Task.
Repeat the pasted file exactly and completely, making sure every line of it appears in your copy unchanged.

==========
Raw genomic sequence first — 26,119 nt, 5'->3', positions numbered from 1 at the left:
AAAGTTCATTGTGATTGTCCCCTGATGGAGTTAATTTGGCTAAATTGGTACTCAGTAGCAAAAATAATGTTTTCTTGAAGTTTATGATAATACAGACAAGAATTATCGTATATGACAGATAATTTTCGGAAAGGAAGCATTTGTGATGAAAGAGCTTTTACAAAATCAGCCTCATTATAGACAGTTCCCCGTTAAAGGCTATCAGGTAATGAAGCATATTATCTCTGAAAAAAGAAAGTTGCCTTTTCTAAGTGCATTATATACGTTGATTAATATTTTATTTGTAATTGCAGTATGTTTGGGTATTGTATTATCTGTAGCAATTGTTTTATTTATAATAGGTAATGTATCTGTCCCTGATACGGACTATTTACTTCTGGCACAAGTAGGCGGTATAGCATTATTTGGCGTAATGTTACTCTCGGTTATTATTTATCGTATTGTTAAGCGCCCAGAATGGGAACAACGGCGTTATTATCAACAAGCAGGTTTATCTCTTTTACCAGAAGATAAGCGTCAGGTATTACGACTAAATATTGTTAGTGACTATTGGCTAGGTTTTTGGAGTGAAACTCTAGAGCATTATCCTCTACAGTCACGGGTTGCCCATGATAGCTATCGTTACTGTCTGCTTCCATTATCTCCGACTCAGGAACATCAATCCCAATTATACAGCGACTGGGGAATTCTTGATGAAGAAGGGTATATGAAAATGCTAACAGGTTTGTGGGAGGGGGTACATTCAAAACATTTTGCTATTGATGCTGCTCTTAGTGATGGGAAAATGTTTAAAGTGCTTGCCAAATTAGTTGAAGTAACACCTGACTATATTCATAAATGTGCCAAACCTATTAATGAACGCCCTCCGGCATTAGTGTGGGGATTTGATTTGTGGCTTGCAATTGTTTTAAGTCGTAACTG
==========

Raw genomic sequence first — 26,119 nt, 5'->3', positions numbered from 1 at the left:
AAAGTTCATTGTGATTGTCCCCTGATGGAGTTAATTTGGCTAAATTGGTACTCAGTAGCAAAAATAATGTTTTCTTGAAGTTTATGATAATACAGACAAGAATTATCGTATATGACAGATAATTTTCGGAAAGGAAGCATTTGTGATGAAAGAGCTTTTACAAAATCAGCCTCATTATAGACAGTTCCCCGTTAAAGGCTATCAGGTAATGAAGCATATTATCTCTGAAAAAAGAAAGTTGCCTTTTCTAAGTGCATTATATACGTTGATTAATATTTTATTTGTAATTGCAGTATGTTTGGGTATTGTATTATCTGTAGCAATTGTTTTATTTATAATAGGTAATGTATCTGTCCCTGATACGGACTATTTACTTCTGGCACAAGTAGGCGGTATAGCATTATTTGGCGTAATGTTACTCTCGGTTATTATTTATCGTATTGTTAAGCGCCCAGAATGGGAACAACGGCGTTATTATCAACAAGCAGGTTTATCTCTTTTACCAGAAGATAAGCGTCAGGTATTACGACTAAATATTGTTAGTGACTATTGGCTAGGTTTTTGGAGTGAAACTCTAGAGCATTATCCTCTACAGTCACGGGTTGCCCATGATAGCTATCGTTACTGTCTGCTTCCATTATCTCCGACTCAGGAACATCAATCCCAATTATACAGCGACTGGGGAATTCTTGATGAAGAAGGGTATATGAAAATGCTAACAGGTTTGTGGGAGGGGGTACATTCAAAACATTTTGCTATTGATGCTGCTCTTAGTGATGGGAAAATGTTTAAAGTGCTTGCCAAATTAGTTGAAGTAACACCTGACTATATTCATAAATGTGCCAAACCTATTAATGAACGCCCTCCGGCATTAGTGTGGGGATTTGATTTGTGGCTTGCAATTGTTTTAAGTCGTAACTG